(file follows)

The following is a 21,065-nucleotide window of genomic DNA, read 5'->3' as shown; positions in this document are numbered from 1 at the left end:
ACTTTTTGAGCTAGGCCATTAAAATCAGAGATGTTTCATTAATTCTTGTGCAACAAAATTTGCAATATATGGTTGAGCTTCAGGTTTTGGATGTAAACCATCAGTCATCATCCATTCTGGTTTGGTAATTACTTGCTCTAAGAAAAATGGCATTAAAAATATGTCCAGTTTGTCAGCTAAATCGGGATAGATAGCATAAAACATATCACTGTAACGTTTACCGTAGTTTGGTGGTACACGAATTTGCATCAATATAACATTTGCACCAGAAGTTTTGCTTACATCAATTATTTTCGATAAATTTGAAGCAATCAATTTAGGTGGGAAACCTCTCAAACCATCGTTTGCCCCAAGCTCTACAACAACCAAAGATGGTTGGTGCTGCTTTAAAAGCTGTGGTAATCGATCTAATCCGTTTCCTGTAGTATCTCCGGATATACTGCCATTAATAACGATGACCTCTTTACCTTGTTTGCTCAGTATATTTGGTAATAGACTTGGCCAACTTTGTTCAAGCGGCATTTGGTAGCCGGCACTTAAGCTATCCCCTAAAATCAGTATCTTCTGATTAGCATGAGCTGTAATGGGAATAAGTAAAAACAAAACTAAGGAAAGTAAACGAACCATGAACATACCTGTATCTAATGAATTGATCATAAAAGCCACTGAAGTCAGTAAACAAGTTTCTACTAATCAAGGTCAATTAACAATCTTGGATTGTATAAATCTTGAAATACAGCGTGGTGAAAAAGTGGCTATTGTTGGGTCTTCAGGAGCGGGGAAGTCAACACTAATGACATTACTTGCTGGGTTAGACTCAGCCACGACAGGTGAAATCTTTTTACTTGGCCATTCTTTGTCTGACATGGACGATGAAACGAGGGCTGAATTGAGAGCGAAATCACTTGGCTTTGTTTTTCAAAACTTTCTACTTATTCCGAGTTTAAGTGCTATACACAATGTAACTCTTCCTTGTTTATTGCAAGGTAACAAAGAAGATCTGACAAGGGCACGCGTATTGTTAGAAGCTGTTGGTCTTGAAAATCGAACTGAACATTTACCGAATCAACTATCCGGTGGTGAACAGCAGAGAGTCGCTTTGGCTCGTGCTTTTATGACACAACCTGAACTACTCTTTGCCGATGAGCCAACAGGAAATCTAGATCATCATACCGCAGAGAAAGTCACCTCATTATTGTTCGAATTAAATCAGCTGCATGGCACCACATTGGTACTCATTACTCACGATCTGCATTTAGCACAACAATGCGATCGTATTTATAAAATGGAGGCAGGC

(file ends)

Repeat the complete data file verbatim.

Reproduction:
The following is a 21,065-nucleotide window of genomic DNA, read 5'->3' as shown; positions in this document are numbered from 1 at the left end:
ACTTTTTGAGCTAGGCCATTAAAATCAGAGATGTTTCATTAATTCTTGTGCAACAAAATTTGCAATATATGGTTGAGCTTCAGGTTTTGGATGTAAACCATCAGTCATCATCCATTCTGGTTTGGTAATTACTTGCTCTAAGAAAAATGGCATTAAAAATATGTCCAGTTTGTCAGCTAAATCGGGATAGATAGCATAAAACATATCACTGTAACGTTTACCGTAGTTTGGTGGTACACGAATTTGCATCAATATAACATTTGCACCAGAAGTTTTGCTTACATCAATTATTTTCGATAAATTTGAAGCAATCAATTTAGGTGGGAAACCTCTCAAACCATCGTTTGCCCCAAGCTCTACAACAACCAAAGATGGTTGGTGCTGCTTTAAAAGCTGTGGTAATCGATCTAATCCGTTTCCTGTAGTATCTCCGGATATACTGCCATTAATAACGATGACCTCTTTACCTTGTTTGCTCAGTATATTTGGTAATAGACTTGGCCAACTTTGTTCAAGCGGCATTTGGTAGCCGGCACTTAAGCTATCCCCTAAAATCAGTATCTTCTGATTAGCATGAGCTGTAATGGGAATAAGTAAAAACAAAACTAAGGAAAGTAAACGAACCATGAACATACCTGTATCTAATGAATTGATCATAAAAGCCACTGAAGTCAGTAAACAAGTTTCTACTAATCAAGGTCAATTAACAATCTTGGATTGTATAAATCTTGAAATACAGCGTGGTGAAAAAGTGGCTATTGTTGGGTCTTCAGGAGCGGGGAAGTCAACACTAATGACATTACTTGCTGGGTTAGACTCAGCCACGACAGGTGAAATCTTTTTACTTGGCCATTCTTTGTCTGACATGGACGATGAAACGAGGGCTGAATTGAGAGCGAAATCACTTGGCTTTGTTTTTCAAAACTTTCTACTTATTCCGAGTTTAAGTGCTATACACAATGTAACTCTTCCTTGTTTATTGCAAGGTAACAAAGAAGATCTGACAAGGGCACGCGTATTGTTAGAAGCTGTTGGTCTTGAAAATCGAACTGAACATTTACCGAATCAACTATCCGGTGGTGAACAGCAGAGAGTCGCTTTGGCTCGTGCTTTTATGACACAACCTGAACTACTCTTTGCCGATGAGCCAACAGGAAATCTAGATCATCATACCGCAGAGAAAGTCACCTCATTATTGTTCGAATTAAATCAGCTGCATGGCACCACATTGGTACTCATTACTCACGATCTGCATTTAGCACAACAATGCGATCGTATTTATAAAATGGAGGCAGGC